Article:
I Tried the Whole30 Diet Program as a Vegan, and Here’s What Happened
I’m rounding the half-way mark of my one month doing the Whole30 diet program as a vegan. After sharing my motivations for starting, I’m diving into more of what I’ve been eating. But first, let's review what a vegan can eat on the Whole30 program.
You’re not permitted to eat grains or pseudo-cereals, including corn and quinoa. Also off-limits: Anything with added sugar, so that means no alcohol and no sauces or condiments. (For a complete guide of what's off-limits, visit Whole30's website.) Making your own baked goods with Whole30-approved ingredients is also off the table. The idea is to break all your unhealthy food habits for thirty days to set up positive, sustainable habits for the longterm.
Here's a more complete list of foods you can't eat from Whole30's program rules:
- Added sugar, natural or artificial
- Alcohol :(
- Most legumes (Includes: black, red, pinto, navy, garbanzo/chickpeas, white, kidney, lima, fava, cannellini, lentils, adzuki, mung, cranberry, black-eyes peas, peanuts, and soy)
- Sulfites, carrageenan or MSG
- Baked goods, junk food or treats
What you are allowed: Whole foods like fruits, vegetables, some legumes, nuts, seeds, herbs, spices, seasonings, foods with recognizable ingredients or that are simple foods that don't need a list. The Whole30 website says:
“Eat meat, seafood, and eggs; vegetables and fruit; natural fats; and herbs, spices, and seasonings. Eat foods with a simple or recognizable list of ingredients, or no ingredients at all because they’re whole and unprocessed.” Of course, for vegans or plant-based eaters, the meat, seafood, and eggs are off the table. Well the first things on that list are not on my list!
Adapting the Whole30 Program as a Vegan
Whole30 doesn’t recommend eating copious amounts of fruits or nuts—only about a handful of each is allowed daily. However, I’m not too concerned about my natural sugar intake and I have continued to eat these generally healthy items at breakfast. I’ve also turned to nuts or fruit when I need a snack. Snacking isn’t technically Whole30 approved, but I’m doing a vegan adaption. The program shuns smoothies, but sometimes I can���t resist a shake with Whole30 approved ingredients.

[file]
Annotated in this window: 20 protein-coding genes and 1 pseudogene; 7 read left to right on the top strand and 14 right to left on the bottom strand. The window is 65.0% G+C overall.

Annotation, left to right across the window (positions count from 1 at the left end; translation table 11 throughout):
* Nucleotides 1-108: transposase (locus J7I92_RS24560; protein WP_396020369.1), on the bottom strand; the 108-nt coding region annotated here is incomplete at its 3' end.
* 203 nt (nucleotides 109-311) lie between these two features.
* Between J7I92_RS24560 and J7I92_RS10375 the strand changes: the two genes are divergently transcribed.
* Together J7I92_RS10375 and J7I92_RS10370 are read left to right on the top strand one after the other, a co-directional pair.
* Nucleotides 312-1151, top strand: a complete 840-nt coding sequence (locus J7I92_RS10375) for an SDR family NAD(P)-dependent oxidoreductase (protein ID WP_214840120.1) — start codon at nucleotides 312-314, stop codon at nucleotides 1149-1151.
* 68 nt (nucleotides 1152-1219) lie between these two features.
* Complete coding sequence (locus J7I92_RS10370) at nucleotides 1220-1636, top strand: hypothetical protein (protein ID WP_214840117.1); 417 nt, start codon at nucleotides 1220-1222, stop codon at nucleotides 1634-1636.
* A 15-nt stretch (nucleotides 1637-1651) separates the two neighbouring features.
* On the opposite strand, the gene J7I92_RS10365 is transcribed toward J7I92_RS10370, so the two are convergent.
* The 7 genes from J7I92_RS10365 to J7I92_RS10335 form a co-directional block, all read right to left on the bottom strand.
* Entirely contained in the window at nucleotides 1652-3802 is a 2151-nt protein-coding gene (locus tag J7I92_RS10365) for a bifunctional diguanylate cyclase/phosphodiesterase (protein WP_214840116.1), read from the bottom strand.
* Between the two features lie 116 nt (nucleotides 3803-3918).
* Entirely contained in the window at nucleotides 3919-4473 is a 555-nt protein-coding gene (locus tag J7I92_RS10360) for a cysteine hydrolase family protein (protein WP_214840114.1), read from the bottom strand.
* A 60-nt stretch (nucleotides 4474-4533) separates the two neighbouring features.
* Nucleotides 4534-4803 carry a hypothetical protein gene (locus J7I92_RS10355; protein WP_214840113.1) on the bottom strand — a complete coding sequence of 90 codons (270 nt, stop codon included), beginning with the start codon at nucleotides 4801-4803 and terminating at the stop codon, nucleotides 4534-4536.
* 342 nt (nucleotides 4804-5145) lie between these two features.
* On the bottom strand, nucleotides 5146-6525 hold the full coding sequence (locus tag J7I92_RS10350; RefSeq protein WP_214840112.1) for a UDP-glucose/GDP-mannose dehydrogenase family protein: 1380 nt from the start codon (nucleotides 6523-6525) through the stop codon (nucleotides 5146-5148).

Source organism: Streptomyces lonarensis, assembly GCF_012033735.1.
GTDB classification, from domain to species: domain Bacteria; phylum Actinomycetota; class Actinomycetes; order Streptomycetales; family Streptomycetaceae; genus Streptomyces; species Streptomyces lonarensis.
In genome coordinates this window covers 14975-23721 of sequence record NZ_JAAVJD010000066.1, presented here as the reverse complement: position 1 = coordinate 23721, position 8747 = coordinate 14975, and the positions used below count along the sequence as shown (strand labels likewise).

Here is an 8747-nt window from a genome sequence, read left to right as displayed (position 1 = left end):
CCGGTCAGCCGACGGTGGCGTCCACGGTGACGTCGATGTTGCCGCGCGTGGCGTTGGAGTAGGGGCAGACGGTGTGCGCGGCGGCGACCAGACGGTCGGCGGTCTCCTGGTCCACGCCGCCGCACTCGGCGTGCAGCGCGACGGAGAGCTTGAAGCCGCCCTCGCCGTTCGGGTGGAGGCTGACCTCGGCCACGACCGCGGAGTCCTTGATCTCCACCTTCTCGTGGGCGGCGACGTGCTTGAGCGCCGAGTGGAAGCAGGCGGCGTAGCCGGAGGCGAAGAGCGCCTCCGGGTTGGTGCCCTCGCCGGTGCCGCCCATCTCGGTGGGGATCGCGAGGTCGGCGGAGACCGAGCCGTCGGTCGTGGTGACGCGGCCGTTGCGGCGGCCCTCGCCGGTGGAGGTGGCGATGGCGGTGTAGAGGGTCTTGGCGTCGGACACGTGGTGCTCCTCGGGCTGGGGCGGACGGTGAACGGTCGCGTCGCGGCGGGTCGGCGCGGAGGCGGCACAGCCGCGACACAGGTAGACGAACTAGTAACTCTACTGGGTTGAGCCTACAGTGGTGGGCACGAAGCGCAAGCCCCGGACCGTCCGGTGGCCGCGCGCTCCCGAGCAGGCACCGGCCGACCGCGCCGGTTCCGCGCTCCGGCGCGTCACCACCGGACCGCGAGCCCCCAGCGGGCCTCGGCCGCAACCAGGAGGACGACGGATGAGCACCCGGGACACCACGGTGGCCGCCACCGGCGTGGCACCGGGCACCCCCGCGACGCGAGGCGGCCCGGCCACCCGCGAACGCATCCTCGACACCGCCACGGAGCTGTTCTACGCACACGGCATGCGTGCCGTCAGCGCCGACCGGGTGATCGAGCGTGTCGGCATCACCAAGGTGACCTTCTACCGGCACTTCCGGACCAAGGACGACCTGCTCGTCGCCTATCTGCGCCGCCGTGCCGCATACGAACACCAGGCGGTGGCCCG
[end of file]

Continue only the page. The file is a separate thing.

I’ve reclaimed my love for salads loaded with lots of healthy plant-based toppings. I’ve been eating a hearty portion of leafy greens to make sure I’m getting sufficient protein as I usually rely on beans for protein. I’ve managed to eat at restaurants by having salads or grilled veggies. Resisting the bread basket and wine menu was challenging!
My Go-to Vegan Whole30 Recipes
These last few weeks I’ve tested out delicious recipes. I loved Healthier Step’s Curry Cabbage. Fortunately, many vegan curries are Whole30 compliant, as long as you switch out legumes for other veggies.
I’ve gotten creative and have used pumpkin zoodles as a pasta replacement and even made ramen for the first time with all Whole30 approved ingredients. Every Last Bite and Big Man’s World blog posts each feature 30 vegan Whole30 recipes that are tasty and easy to make.
I went on a weekend hiking trip and following a vegan Whole 30 regime was challenging, since I live in a very meat-centric country, Uruguay. To prepare for it, I made a beet dip, a salad, and protein bars. Otherwise, I ate mostly fruit. I had the Impossible Burger from Burger King without the bread, as there was no other option at the only food court open in the tiny town. Beyond Meat technically isn’t Whole30 since it uses trace amounts of maltodextrin which is a sugar substitute and can spike blood sugar more than even table sugar can.
Stay tuned for the final installment of my vegan Whole30 diary for The Beet, to see how I feel after a month without eating any wheat and grains, added sugar, and most types of legumes.